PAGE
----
Water-only fasts are controversial for medical reasons, but juice fasting provides more nutrients and less exposure to common allergens than the normal American diet.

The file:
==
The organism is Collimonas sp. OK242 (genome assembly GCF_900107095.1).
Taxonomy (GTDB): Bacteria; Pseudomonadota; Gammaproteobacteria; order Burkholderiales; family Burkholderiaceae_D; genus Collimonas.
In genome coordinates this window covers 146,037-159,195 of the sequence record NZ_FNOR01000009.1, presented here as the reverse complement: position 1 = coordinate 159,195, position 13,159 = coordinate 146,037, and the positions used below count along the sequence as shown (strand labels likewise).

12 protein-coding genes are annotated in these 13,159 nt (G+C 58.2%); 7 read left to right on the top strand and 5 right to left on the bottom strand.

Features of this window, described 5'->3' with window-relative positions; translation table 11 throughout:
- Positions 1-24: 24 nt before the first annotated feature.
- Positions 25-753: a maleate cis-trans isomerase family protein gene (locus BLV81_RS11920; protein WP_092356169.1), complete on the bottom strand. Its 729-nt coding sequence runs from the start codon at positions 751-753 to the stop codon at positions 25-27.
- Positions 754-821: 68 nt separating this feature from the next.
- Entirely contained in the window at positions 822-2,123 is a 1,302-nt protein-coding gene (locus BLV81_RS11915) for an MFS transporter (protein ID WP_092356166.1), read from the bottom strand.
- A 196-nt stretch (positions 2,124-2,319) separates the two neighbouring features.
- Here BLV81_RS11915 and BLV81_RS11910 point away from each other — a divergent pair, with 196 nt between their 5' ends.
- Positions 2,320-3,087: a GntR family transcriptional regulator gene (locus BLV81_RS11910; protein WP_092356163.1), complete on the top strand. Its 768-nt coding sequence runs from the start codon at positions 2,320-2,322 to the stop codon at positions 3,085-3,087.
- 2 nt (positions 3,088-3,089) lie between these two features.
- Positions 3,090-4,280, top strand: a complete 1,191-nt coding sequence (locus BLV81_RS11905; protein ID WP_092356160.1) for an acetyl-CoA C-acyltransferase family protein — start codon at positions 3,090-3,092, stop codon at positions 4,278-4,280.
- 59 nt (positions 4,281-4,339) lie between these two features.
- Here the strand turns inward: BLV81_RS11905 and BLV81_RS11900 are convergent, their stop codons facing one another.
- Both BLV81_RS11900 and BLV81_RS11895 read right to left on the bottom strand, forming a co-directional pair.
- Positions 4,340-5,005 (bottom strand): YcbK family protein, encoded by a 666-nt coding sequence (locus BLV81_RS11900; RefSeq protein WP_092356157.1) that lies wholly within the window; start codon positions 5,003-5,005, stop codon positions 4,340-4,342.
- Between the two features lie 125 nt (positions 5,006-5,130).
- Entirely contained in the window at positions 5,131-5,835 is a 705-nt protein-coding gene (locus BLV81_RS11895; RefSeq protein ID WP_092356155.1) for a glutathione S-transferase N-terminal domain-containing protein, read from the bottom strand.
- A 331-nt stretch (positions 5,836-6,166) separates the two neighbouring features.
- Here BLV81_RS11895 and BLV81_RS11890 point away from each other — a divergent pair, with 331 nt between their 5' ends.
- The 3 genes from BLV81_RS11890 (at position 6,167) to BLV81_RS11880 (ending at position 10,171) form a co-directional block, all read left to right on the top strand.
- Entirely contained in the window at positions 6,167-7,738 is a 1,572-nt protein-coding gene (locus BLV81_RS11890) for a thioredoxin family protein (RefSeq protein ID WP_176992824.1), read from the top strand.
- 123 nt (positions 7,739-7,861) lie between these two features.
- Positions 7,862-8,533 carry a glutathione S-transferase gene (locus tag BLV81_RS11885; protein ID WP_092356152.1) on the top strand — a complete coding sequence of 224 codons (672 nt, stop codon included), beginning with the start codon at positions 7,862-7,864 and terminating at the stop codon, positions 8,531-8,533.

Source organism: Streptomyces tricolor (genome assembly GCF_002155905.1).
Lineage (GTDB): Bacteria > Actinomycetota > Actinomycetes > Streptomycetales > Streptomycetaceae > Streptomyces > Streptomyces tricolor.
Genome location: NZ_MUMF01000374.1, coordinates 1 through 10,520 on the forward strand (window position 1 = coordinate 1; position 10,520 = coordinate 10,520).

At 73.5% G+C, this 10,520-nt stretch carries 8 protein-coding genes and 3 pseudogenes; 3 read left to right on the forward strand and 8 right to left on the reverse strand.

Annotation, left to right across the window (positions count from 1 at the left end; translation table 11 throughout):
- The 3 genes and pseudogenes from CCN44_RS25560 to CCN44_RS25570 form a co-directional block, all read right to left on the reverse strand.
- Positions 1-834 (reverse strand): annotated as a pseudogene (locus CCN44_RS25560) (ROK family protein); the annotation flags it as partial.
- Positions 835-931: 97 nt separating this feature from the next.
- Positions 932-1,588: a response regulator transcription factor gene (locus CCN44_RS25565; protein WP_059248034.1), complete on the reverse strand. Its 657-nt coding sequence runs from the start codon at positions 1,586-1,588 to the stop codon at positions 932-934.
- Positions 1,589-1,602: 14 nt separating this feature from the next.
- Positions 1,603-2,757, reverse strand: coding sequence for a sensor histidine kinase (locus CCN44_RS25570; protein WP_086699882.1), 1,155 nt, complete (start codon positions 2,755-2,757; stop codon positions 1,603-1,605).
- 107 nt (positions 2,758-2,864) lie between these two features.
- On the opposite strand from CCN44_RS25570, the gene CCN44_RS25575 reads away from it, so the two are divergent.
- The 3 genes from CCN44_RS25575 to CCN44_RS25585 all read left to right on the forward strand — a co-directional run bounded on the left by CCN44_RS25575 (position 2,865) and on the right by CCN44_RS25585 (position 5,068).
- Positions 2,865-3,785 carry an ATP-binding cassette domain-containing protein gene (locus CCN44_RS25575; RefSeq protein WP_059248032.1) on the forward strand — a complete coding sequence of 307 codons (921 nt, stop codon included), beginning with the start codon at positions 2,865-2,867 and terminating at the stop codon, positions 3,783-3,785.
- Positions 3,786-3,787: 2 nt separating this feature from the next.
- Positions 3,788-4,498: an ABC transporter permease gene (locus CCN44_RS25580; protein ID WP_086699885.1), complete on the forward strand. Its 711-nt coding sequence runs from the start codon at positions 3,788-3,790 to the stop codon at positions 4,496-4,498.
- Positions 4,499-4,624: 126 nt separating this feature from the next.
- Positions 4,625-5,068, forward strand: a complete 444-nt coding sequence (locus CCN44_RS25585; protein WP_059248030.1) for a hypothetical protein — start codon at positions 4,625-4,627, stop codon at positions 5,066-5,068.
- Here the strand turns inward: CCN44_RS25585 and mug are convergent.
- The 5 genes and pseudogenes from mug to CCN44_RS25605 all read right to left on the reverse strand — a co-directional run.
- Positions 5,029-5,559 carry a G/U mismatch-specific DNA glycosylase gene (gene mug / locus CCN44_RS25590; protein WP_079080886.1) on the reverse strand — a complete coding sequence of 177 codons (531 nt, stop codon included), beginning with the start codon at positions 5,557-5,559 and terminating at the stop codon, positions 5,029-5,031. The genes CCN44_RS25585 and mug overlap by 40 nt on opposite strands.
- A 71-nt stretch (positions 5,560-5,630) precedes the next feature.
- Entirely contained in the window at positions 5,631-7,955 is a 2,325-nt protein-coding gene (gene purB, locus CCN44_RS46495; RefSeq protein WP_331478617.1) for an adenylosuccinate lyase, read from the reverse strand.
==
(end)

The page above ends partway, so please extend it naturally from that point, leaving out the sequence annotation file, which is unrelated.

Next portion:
Health claims made for juice therapies on late-night television may be exaggerated, but for the person fighting chronic hay fever, asthma or other respiratory problems, several days of drinking freshly made juices may bring a welcome respite from symptoms. Instead of resuming your normal diet all at once, introduce foods one at a time and monitor your reaction. Every person's response to foods and food groups is unique, and this is a simple way to test foods and their effects on the body. Experts on juice fasting recommend avoiding the juice of any fruit or vegetable you may be allergic or sensitive to, diluting juices with high sugar content, such as carrot or beet juice, with low sugar juices, such as celery; diluting fruit juices with an equal amount of water; and avoiding juice fasting if you are pregnant or lactating. Medical supervision is recommended for diabetics and others with serious illnesses.